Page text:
KUALA LUMPUR: Putrajaya’s push for economic reforms to attract foreign and domestic direct investments to the country must be needs-based and not neglect the poor and marginalised, incoming PKR president Anwar Ibrahim said today.
Anwar said some people say the opening up of pro-market reforms, at the expense of a large segment of Malays or Bumiputeras, will cause the country’s marginalised to suffer.
“We cannot propel economic growth without making Malaysia thrive with FDI (foreign direct investments).
“Investment policies would warrant an inclusive, clear and transparent policy.
“But this does not mean we should neglect the plight of the poor and marginalised.
“This is not a zero-sum game. It should not be an excessive capitalistic notion, ignoring the plight of the poor and marginalised.
“I do not think in the long term it is sustainable if we choose to take this road,” he said in his special address at the “Malaysia: A New Dawn” conference here today.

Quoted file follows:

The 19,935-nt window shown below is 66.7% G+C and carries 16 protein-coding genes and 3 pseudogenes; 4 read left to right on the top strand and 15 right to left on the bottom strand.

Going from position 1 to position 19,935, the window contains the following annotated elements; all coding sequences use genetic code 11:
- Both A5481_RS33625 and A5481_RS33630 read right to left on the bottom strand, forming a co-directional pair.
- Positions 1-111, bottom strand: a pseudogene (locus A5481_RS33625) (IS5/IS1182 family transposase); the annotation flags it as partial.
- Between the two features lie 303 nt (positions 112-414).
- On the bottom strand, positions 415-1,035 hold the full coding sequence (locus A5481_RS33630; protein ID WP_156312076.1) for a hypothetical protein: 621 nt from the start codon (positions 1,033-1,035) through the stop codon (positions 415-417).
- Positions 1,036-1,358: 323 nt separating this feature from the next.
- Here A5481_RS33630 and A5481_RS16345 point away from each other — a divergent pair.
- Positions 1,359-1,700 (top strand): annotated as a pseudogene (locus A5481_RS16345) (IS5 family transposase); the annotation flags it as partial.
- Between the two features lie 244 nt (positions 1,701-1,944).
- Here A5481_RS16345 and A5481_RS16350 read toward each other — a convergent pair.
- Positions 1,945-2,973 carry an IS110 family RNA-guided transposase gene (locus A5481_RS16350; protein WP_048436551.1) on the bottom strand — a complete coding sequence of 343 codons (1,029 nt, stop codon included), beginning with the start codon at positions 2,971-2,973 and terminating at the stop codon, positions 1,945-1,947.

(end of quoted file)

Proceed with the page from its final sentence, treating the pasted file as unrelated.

Anwar further stressed on the need for affirmative action to be vigorously promoted based on needs, stating that one could not talk about propelling the economy, but condone the sheer atrocities on the poor.
“There must be a clear departure from the policies crafted in the past. It may have been true and relevant in the past, but I do not think in this age we need to pursue a policy which cannot be defended in terms of justice and equity,” he said.
Anwar lamented as to how the elite in the big cities like KL were completely oblivious when it comes to poverty and gross inequality, and this was attributed to “our utter failure to recognise the stark demands in society”.
“The public discourse on economic inequities and social disparities are superficial. There is much sloganeering and parochialism, but what is needed is analysis and dialogue,” he said.
Anwar, who is contesting the Port Dickson by-election, said there was a need to do away with the notion that Malays could not compete with other races, and it was an insult to his race.
He also said one should go to Port Dickson and see for themselves the issue of abject poverty and lack of opportunity that actually transcends race.
“Malays may have more problems, but clearly the issue of poverty and inequality is not a notion affecting a particular race.
“The sooner we acknowledge the better. We need to be more inclusive and dynamic in our views and policies. We must confront inequality at its core,” he added.